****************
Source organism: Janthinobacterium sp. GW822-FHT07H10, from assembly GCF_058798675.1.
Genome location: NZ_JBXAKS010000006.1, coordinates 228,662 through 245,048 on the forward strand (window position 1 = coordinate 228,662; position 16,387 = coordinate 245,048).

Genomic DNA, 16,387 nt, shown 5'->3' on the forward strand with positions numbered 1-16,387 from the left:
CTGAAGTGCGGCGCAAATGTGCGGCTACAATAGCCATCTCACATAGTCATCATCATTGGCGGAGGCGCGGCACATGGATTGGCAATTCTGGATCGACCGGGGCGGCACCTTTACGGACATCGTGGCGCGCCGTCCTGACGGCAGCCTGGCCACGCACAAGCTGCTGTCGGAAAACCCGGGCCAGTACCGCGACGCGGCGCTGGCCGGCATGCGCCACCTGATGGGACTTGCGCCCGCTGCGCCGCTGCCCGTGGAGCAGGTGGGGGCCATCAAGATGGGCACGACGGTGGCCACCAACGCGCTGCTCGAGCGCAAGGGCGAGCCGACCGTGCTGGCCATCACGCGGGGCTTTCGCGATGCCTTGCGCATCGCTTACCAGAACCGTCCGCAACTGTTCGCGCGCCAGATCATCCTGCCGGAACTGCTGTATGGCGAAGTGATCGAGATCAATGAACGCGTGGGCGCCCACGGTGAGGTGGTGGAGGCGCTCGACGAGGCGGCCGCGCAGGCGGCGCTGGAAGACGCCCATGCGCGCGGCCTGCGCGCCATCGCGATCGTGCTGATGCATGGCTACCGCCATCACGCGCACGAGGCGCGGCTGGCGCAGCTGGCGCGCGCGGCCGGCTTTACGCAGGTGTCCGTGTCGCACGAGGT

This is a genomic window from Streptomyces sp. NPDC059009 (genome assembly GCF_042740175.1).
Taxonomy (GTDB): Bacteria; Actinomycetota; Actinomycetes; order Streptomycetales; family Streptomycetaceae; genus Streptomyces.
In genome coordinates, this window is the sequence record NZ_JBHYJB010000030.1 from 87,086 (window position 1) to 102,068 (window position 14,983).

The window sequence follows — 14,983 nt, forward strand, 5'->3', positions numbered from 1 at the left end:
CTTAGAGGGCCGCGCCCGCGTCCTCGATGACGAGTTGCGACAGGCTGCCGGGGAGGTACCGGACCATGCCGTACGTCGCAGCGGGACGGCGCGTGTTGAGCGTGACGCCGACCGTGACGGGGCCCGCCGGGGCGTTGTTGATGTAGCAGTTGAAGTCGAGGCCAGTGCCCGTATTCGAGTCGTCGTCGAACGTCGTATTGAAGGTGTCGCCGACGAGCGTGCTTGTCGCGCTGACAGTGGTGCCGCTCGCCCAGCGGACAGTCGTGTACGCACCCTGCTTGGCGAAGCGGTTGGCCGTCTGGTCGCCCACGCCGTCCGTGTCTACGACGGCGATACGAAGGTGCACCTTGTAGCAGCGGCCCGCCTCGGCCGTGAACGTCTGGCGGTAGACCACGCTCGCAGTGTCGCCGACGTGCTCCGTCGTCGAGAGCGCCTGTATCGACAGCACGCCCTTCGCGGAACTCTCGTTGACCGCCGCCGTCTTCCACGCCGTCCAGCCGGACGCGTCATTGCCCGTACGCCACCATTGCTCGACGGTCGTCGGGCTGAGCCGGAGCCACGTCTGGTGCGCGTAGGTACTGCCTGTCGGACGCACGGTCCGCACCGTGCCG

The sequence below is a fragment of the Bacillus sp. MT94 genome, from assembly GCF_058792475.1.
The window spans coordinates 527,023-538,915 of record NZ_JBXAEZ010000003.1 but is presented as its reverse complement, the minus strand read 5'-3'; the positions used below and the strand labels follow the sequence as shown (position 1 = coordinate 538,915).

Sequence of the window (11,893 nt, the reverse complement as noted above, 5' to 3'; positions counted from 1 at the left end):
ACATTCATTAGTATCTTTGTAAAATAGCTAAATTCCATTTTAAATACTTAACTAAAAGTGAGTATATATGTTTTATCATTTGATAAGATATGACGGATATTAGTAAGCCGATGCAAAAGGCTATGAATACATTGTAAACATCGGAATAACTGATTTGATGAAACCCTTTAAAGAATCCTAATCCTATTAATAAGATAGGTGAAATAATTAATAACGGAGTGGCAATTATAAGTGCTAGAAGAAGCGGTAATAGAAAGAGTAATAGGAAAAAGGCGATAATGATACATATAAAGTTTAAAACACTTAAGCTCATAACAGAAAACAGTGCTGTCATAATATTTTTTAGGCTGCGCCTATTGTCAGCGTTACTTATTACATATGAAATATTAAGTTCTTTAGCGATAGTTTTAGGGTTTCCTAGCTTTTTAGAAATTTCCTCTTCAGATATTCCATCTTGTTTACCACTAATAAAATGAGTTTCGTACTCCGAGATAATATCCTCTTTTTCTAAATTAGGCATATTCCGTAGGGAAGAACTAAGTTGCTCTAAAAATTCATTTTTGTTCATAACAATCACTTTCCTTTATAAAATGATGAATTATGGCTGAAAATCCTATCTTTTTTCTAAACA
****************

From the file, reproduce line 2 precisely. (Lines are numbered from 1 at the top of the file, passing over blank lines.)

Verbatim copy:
Genome location: NZ_JBXAKS010000006.1, coordinates 228,662 through 245,048 on the forward strand (window position 1 = coordinate 228,662; position 16,387 = coordinate 245,048).